- I’ve been teaching in one form or another since 1990. I started out with giving saxophone and jazz theory lessons to high schoolers and retirees, and proceeded on to university essay-composition courses, worked as a pedagogical content developer, and then went back into teaching itself when I moved to Korea. The range of subjects covered during my stint in the Korean university system has been bewilderingly wide. I’m currently just teach EFL, though: rudimentary writing, conversational English, and courses in presentation and debate.
- I’m an award-winning homebrewer. Not tons of award, and nothing major, but then, I’ve only competed in local homebrewing competitions in Seoul. Mind you, but there was stiff competition. I started homebrewing and meadmaking in 2010, and was both very active and very well-known in the Korean homebrewer scene. I’ve brewed or co-brewed a few prize-winning beers in the years since. My toughest success? 3rd place in the IPA Category at South Korea’s Brew Your Hops Off competition, 2011… with a “Belgian IPA.” (But my proudest win was for a sour pale ale named “Sour Kiss” which got the Audience Choice Award at the last homebrewing event I was able to attend in South Korea.)
- I didn’t always want to be a writer. I started out drawing and sketching pictures, though I only have a few of the things I drew back when I was a kid; then I moved on to writing poems and the occasional short story or Ghostbusters fanfic; then I got a copy of D&D Basic and tabletop RPGs took over my spare time until I got serious about playing (and later writing) music. I only ever got around to writing fiction seriously after all that.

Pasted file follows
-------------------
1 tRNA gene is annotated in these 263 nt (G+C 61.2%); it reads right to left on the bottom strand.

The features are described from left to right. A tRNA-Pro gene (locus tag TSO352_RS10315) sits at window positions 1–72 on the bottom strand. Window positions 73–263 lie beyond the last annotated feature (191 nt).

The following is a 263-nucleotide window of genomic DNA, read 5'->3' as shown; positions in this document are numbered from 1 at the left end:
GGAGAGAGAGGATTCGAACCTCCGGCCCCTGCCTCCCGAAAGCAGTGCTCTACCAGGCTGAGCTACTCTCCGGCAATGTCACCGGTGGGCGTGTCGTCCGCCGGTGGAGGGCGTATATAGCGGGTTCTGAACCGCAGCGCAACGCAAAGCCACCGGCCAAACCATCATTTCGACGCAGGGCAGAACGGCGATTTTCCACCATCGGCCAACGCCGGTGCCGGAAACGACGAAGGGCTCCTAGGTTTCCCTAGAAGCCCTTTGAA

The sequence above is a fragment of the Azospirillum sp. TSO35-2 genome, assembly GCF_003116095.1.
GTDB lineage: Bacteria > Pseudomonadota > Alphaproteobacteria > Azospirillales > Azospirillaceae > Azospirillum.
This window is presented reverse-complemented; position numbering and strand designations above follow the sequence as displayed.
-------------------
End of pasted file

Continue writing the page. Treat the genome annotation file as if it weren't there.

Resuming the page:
Several of my avenues of interest are too bulky to fit here. I’ve given them subpages of their own:
- Stuff to Read: A small, but growing, collection of my short stories, poems, and song lyrics.
- Music: My musical background, in a nutshell, with a bunch of clips, soundtracks, compositions, and albums available for download.
- I’ve also just put up a memorial site for Dabang Band (다방 밴드), the (now-defunct) South Korean indie rock band I played in from 2002-2004.
- Filmmaking/Drama: I’ve been active in filmmaking/screenwriting for the last few years. My personal profile in this area is here, but see also Brutal Rice Productions for some projects in which I’ve been involved.
- RPGs: Gaming played an important part in my youth, and I’ve recently returned to the hobby (though not very heavily).
- Photography: I’m without a proper camera (besides my smart phone) these days, but in days gone by I was avid about photography. A lot of stuff is up at flickr.com.